Atlantic's storied past made it the perfect home for the band, but it still wasn't an immediate match made in heaven. Like a good number of groups known for their live act, they struggled to transfer that energy into the studio, and their first sessions for the label were less than productive. As 1968 rolled into 1969, the J. Geils Band had an aborted attempt at an LP in the vaults and a growing sense of frustration among members of the group who wondered why a sound that possessed such incendiary fury in concert should lose so much of its power on tape.
It's a question that's dogged countless acts, and one that would continue to haunt the J. Geils Band throughout their recording career — but on the road to their first studio effort, the final missing ingredient turned out to be keyboard player Seth Justman, a fan of the group who made his way into the lineup and quickly proved a strong creative foil for Wolf. When they returned to the studio with producers Dave Crawford and Brad Shapiro to record what became The J. Geils Band, the band's selection of originals included a number of new songs written by the duo.
In fact, of the five originals scattered throughout the self-titled effort, three were Justman/Wolf co-writes — a precedent that would evolve into a pattern over the next decade, as the J. Geils Band grew to rely less on covers of blues, soul and R&B classics while continuing to refine and evolve its sound. To their immense credit, the self-penned material recorded for The J. Geils Band holds up well next to cuts from some legendary acts — including John Lee Hooker ("Serves You Right to Suffer"), Smokey Robinson ("First I Look at the Purse"), Otis Rush ("Homework"), and Albert Collins ("Sno-Cone").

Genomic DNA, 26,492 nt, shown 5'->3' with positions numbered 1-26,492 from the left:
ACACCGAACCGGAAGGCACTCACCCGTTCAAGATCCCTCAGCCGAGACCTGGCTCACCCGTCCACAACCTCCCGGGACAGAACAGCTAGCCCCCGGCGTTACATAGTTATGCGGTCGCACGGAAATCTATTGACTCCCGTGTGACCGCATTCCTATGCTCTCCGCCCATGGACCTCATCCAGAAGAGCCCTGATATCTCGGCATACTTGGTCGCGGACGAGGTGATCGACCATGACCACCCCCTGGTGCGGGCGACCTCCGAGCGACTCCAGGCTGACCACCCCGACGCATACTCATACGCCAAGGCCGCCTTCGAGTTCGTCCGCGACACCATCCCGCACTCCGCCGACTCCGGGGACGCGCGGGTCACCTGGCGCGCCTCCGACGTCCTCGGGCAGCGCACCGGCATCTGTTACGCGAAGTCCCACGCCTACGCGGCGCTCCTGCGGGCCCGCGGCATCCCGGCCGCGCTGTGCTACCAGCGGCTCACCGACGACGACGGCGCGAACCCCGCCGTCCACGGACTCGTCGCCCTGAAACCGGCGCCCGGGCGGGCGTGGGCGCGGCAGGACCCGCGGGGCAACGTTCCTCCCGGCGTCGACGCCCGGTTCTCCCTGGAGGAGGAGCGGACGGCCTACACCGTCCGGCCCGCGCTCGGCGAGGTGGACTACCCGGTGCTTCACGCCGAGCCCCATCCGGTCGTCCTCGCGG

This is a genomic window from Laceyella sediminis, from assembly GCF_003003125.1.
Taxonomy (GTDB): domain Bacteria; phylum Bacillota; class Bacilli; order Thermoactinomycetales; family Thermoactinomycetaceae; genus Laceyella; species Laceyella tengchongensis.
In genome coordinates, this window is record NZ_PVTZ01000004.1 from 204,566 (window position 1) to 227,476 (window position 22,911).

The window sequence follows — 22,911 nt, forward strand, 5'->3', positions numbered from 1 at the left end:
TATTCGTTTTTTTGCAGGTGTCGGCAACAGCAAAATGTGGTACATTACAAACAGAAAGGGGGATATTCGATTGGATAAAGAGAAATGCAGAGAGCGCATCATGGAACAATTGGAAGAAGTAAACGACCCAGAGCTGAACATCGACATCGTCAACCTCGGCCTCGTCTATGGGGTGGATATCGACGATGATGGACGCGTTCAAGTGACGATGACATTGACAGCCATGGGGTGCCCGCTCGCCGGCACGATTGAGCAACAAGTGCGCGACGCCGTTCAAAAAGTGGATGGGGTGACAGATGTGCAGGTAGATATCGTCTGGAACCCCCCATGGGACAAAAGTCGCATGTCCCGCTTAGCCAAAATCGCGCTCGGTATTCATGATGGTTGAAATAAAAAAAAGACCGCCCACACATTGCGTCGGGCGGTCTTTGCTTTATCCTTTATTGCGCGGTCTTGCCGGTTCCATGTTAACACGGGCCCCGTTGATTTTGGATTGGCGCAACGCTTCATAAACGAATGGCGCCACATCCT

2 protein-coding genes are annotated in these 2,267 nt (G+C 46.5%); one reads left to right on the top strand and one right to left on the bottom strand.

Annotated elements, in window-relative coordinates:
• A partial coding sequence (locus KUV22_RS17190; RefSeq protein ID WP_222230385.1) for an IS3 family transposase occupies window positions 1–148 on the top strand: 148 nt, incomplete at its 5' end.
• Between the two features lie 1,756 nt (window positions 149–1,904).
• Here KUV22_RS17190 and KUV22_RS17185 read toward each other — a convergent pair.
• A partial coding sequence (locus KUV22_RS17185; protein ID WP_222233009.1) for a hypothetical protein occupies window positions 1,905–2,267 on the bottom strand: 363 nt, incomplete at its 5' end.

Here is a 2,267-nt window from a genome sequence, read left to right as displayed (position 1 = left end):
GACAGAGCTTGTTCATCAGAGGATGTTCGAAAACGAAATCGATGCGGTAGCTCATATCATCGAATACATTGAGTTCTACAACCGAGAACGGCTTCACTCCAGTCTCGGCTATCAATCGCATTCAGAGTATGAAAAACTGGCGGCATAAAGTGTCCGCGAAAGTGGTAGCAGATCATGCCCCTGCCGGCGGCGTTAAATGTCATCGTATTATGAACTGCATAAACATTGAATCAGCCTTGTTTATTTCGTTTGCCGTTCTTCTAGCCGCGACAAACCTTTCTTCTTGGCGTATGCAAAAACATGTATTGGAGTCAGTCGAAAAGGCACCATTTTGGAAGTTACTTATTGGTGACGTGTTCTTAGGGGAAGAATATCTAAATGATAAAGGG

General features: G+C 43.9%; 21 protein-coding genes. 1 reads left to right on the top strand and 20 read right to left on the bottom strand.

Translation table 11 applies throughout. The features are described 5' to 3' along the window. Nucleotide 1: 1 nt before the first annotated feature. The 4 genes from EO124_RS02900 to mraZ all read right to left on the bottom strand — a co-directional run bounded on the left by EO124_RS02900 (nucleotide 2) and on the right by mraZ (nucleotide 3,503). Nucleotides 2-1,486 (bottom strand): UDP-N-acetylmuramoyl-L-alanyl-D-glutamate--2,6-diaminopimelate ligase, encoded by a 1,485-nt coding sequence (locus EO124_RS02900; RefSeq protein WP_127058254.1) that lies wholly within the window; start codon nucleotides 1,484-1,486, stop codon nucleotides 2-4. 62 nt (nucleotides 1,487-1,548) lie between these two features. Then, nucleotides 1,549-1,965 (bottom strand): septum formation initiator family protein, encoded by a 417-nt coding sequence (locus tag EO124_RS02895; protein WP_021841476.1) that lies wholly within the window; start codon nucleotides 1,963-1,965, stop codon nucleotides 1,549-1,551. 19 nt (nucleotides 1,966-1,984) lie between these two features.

The record was greeted with praise from the press, but failed to turn the band into an immediate sales sensation, peaking at a less-than-impressive No. 195 and kicking off a period in which a grueling run of tour dates didn't seem to make much of an impact on their wilting commercial fortunes. The era was aptly summarized by the rumpled hotel room depicted on the cover of their next record, 1971's The Morning After.
It was with Morning that all those stages finally started paying dividends in record stores and on the radio, with a Top 40 cover of the Valentinos' "Looking for a Love." With the 1972 live release Full House and the following year's Bloodshot, the J. Geils Band earned their first two gold albums — and although they'd remain something of a mid-level act until they hit the Top 20 with Love Stinks in 1980, the '70s found the group churning out a series of increasingly confident efforts that distilled their love for those classic soul records while adding a modern rock spin.
All along, as Wolf argued to Disc, the band's music was simply a heartfelt act of homage to the artists that had always inspired them — and whose recordings had been short-sightedly consigned to the "race records" charts before Wexler and Atlantic helped bring them into the pop mainstream. "The best music made comes from black America, man," Wolf said. "People say, 'Why are you white people playing black music?' We say, 'We play music that behooves us and moves us.'"